« on: July 27, 2013, 11:57:47 AM »
Sorry about the delay in replying, the weather has been (almost too) good in this week.
What it comes to slanted edge testing, this is where I disagree (partially). If we consider a slanted edge test with a body+lens setup, there are several issues in that what I'd think as a deal breaker for recovering the real point spread function as I know it.
First, the pixel pitch typically does not actually support sufficient sampling. Second, the slanted edge is considerably larger and thus the average of the line spread functions is taken over a comparatively large image block where PSF has probably changed by some amount - this is typical for wide angle constructs where there are several aspherical surfaces. And if the length of the slanted edge isn't long enough, there will be uncertainty in the slant angle and the sub-pixel sampling is then affected. Third, given the slant angle is small, this test methodology cannot differentiate between imaging quality of tangential and sagittal axes and can miss changes in the averaging direction completely.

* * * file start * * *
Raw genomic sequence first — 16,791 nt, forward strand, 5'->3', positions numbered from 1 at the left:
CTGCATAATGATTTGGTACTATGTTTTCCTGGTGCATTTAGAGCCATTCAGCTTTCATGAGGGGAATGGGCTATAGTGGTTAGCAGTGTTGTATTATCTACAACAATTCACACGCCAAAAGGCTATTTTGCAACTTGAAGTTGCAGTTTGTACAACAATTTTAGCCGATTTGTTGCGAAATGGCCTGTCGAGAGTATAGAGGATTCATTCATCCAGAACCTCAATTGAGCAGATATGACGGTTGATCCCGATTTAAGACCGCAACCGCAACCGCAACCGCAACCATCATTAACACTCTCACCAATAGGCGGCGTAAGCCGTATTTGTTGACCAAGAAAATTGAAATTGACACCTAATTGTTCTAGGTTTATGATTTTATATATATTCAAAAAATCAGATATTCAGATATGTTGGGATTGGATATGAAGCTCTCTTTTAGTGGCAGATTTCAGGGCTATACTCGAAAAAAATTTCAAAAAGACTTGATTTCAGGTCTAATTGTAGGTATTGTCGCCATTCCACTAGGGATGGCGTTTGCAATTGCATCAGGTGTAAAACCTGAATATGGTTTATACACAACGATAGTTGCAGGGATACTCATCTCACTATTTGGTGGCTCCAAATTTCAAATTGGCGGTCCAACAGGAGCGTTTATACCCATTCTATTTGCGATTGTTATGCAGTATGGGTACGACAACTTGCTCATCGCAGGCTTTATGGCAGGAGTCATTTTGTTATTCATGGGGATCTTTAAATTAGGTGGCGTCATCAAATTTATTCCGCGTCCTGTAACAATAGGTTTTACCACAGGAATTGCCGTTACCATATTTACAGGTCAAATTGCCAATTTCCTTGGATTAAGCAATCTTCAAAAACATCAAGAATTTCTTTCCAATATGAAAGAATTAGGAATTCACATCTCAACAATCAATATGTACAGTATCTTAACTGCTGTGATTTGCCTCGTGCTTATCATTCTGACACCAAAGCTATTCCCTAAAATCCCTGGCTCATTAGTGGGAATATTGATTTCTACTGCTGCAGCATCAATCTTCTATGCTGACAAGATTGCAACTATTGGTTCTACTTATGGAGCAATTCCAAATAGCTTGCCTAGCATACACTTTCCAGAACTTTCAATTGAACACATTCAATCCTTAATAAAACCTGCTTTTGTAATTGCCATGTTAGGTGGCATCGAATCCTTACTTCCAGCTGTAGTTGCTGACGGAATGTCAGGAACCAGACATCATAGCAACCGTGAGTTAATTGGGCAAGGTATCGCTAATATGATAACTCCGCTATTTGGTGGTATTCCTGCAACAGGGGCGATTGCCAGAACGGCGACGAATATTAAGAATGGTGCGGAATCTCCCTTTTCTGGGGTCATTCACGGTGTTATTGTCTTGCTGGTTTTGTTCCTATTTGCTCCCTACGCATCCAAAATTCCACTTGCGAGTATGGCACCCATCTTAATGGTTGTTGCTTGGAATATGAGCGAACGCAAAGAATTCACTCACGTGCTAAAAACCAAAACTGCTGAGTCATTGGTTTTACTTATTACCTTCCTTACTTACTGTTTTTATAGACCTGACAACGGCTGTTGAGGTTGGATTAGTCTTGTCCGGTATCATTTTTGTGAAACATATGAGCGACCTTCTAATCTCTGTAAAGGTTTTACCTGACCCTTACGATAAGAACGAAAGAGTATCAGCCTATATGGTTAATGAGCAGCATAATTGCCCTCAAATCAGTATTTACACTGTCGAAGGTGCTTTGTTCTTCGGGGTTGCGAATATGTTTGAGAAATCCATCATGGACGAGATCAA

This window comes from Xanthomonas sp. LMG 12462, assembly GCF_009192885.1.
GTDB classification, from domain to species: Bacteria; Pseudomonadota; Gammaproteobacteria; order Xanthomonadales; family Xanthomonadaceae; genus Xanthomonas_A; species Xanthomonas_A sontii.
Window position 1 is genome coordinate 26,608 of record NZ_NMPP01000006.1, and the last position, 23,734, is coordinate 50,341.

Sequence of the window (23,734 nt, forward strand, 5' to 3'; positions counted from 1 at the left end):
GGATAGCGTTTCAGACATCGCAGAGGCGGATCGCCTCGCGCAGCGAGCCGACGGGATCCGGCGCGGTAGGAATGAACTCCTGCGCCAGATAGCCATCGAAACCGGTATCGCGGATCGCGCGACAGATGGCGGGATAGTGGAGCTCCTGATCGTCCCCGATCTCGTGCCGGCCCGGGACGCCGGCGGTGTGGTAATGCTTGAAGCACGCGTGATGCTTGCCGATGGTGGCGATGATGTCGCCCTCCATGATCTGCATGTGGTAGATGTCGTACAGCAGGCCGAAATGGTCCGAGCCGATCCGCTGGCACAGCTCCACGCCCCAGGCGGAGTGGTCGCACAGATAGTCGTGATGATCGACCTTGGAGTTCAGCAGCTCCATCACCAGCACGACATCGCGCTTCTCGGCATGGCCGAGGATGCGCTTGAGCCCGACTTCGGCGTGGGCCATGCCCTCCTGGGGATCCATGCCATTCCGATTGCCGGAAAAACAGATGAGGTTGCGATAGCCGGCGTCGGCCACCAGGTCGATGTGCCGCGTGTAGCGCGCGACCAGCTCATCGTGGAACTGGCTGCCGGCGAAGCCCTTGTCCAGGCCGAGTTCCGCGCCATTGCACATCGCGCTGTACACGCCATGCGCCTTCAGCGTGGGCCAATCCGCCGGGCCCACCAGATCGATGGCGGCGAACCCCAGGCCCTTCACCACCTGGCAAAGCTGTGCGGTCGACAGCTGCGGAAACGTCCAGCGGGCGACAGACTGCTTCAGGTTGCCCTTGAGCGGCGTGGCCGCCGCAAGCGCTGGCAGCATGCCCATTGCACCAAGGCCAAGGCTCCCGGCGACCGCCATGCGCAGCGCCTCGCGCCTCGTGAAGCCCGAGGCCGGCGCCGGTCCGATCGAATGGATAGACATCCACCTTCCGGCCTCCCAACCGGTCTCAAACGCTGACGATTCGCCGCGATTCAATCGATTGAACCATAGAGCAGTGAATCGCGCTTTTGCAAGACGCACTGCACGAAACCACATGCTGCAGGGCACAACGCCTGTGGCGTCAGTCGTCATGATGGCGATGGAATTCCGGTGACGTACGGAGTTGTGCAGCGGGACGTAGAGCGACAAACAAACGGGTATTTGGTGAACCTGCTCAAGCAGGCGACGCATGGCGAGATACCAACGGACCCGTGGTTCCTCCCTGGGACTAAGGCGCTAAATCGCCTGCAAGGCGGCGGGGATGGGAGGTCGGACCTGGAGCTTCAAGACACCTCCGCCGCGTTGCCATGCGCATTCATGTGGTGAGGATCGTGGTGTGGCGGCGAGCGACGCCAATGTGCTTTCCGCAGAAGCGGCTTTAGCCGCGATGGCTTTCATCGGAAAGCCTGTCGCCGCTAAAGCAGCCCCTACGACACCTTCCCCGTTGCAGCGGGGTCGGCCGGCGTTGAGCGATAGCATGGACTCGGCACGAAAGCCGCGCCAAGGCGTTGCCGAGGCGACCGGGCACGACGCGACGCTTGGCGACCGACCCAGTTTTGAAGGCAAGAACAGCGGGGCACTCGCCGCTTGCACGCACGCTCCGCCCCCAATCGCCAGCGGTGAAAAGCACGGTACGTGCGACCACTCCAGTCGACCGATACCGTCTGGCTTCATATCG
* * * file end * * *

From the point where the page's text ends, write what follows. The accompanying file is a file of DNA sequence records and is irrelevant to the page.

For an extreme example, it would report the MTF of a cylinder lens system equal to a spherical lens system if it was aligned along the imaging axis. This mistake of course, is hard to imagine happening in real life, but extending the thought for a bit, it is easier to understand that decentered elements along one axis could be missed with this. For this reason, lens would need to be turned 90 degrees to determine both directions.
The bar chart quality assurance benches that I have seen are used as OK/NOK step in quality control. The actual MTF measurement benches magnify the known spot with a high quality microscope objective, and thus this measurement of the MTF is much more local, and for that reason I accept it as a representative PSF. The only people who I do know to have sampled the PSF directly are astronomers.
What I'm saying here is not that the slanted edge method in lens+body setup isn't useful in determining MTF (with certain error bounds), it is. It is also very useful in relative comparisons if all systems are measured in the same bench. But what it does not do is provide scientifically accurate MTF values, and additionally, the online reviews are usually about resolving power of a body+lens combination, but the macro-contrast level is not that often reported.
So I suppose it all boils down on what is accepted as a PSF.